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Address: 16563 Brookhurst St Fountain Valley, 92708
Cuisine: Raw Food/Vegan
Price: $18 a person with tax
Hours: Tue-Sun 11:30 am – 3:30 pm, 5:30-9:30pm

Au Lac is a place of inconsistencies.

The exterior, which appears traditionally Asian, contrasts the interior, as the main room is tinged with Western influence. Yet in a connected room, orchids line tables and an Asian painting of horses hangs on the wall. Everywhere you look, you might see a slur of different influences, elements not quite blended enough to be considered fused.

Nowhere are the inconsistencies more present than in the food. The menu features different categories of dishes –– though all of the food at Au Lac is vegan, the menu is also partially raw vegan as well. So while Au Lac is a Vietnamese restaurant, it is also a vegan Vietnamese restaurant and a raw vegan restaurant. The catch? The inconsistency. Basically none of the raw vegan food has any Vietnamese or Asian influence to it.

Under one heading, the menu offers spring rolls and chicken sate, pineapple fried rice entrées next to vermicelli sautés. These Vietnamese dishes are all vegan, and though not raw, they offer a more Asian side of the proverbial Au Lac plate. The BBQ (soy) pork spring rolls were fresh, cleanly plated and paired with a standard peanut sauce. Paired with the chili sauce (Pro tip: if the waiter or waitress ever offers you chili sauce, take it. Don’t be that guy), the blending flavors of traditional Vietnamese ingredients and preparation with soy meats is a refreshing break from the monotony of veggie burgers and kale salads of other restaurants with vegan options.

What stuns me about the Vietnamese side of Au Lac is how delicately they incorporate the vegan ingredients into the cooking. The BBQ “pork” was great, although to err on the side of tradition would necessitate a thinner matchstick cut of the BBQ pork and the inclusion of some vermicelli. Vegan cuisine always comes down to a compromise: What is going to be taken out of a dish to make it vegan? And what is going back in? This trade-off is the key to vegan cuisine, and it can make or break a dish. It’s pleasing to note that Au Lac handles this trade-off well with their vegan Vietnamese.

Their raw vegan dishes, on the other hand, present a different story. Categorically un-Vietnamese in style, the dishes labeled with the “(R)” for raw are a completely different game from the strictly vegan side of the menu. Lined with choices like BBQ “chicken” pizza, soft tacos and angel hair marinara, the raw vegan dishes are so unlike the Vietnamese ones that it almost seems like they’re prepared in a different kitchen.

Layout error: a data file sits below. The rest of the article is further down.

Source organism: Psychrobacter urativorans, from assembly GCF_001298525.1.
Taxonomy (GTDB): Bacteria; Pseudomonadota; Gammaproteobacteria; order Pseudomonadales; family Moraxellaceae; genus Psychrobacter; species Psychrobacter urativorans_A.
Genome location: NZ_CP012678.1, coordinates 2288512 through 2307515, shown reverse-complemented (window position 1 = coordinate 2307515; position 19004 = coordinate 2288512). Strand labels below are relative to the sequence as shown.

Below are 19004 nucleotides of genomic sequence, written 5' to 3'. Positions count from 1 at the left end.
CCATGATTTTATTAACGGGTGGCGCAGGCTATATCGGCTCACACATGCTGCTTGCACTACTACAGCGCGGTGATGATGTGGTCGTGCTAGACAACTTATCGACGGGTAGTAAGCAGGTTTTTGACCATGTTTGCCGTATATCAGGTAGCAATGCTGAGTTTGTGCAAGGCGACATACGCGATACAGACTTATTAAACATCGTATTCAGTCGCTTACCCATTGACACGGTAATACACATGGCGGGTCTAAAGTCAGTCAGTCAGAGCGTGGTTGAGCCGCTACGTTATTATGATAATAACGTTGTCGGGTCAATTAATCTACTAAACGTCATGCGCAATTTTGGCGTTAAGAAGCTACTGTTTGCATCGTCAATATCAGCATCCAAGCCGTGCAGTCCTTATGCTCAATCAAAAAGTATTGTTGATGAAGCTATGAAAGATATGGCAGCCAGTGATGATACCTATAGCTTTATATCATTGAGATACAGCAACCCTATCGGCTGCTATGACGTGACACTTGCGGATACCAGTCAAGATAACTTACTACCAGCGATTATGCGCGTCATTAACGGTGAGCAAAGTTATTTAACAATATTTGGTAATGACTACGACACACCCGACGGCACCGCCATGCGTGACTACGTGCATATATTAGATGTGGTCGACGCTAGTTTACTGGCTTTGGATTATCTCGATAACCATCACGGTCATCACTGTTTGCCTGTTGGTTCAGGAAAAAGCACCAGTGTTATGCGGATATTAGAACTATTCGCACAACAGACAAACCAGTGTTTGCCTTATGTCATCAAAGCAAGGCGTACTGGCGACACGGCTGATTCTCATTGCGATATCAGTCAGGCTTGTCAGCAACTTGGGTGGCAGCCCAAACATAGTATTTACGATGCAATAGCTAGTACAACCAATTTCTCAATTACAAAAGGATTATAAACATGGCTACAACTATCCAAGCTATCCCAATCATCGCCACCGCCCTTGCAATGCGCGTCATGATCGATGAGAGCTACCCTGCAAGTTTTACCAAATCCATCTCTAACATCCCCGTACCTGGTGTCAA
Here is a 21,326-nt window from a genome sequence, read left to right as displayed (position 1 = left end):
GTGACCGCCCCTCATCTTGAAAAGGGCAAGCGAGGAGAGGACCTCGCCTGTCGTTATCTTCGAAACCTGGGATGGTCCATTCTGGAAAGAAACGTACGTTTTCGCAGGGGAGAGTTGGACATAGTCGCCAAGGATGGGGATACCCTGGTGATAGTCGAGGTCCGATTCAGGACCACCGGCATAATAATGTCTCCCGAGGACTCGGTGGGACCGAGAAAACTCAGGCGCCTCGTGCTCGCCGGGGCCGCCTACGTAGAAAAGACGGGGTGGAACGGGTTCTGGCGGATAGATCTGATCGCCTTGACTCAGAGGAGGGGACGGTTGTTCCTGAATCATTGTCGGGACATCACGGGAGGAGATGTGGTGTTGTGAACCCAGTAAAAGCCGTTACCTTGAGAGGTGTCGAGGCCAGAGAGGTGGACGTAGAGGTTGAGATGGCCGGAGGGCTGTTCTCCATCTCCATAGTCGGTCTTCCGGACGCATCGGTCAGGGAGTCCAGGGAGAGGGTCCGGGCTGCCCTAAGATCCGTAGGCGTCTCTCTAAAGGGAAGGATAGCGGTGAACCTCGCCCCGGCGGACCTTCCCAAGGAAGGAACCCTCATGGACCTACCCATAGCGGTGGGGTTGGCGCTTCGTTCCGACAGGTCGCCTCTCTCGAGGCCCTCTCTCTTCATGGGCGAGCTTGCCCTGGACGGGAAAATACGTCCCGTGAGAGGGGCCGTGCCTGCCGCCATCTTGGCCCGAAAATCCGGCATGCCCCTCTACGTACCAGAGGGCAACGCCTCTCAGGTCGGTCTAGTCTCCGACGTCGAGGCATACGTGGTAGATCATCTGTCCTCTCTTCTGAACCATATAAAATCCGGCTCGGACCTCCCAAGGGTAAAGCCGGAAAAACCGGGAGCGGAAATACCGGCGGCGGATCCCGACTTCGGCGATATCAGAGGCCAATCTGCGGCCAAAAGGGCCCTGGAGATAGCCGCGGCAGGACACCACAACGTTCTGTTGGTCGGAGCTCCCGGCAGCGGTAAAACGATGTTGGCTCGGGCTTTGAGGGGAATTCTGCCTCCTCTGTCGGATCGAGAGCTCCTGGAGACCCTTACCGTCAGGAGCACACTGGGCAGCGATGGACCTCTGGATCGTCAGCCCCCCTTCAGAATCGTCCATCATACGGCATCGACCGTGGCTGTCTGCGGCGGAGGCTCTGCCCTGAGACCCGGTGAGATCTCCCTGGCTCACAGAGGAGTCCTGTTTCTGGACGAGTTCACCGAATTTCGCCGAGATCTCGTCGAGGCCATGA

That’s because they are. The words “separate kitchen” mean a lot in vegan circles, so it’s no surprise that a place as highly venerated in the vegan community as Au Lac would chance any sort of cross-contamination.

And though honorable in their scattershot approach to satisfying the cravings of raw vegans, this other side of the kitchen falls apart. The paella presents the challenge of not only forgoing seafood and meat of tradition, but also of not being able to cook the rice either. (Hint: soaked organic cultured wild rice.) The resulting dish, a haphazard lump of rice, soy meat, tomato and avocado, forgets what paella is even supposed to resemble.

The taste presents itself in the well-spiced dish, but texturally and temperature-wise, the dish fails to live up to the Au Lac hype. Though the waitress did forewarn that all of the raw vegan food comes out lukewarm or cold because (duh) it can’t be cooked past 118 degrees, the rice was still so undercooked that the Asian in me –– satisfied thoroughly by the BBQ pork rolls –– was appalled and practically taken aback by the presentation of the entree.

It wasn’t even that food’s temperature bothered me, but that the dish was inconsistently warmed. While the rice was pleasantly warm, the soy meat in the paella was cold, creating a dish that unfortunately did its best impression of day-old refrigerated leftovers.

Presenting rice as a raw vegan food is a challenge to the average pallet, sure, and I’m certainly open to being proved wrong by their zucchini noodles featured on other raw dishes. But the challenge of rice fails here.

Thus is the tragic fate of Au Lac: overburdened by the massive task of wanting to make both vegan Vietnamese and raw vegan food, the restaurant bogs itself down conceptually and ends up coming out just shy of true success.

Sadly, their efforts to combine Vietnamese fusion and raw vegan foods only make it seem like the restaurant tries to do too much, occupying two unfortunately incompatible, unmeshed ideas of vegan cuisine.

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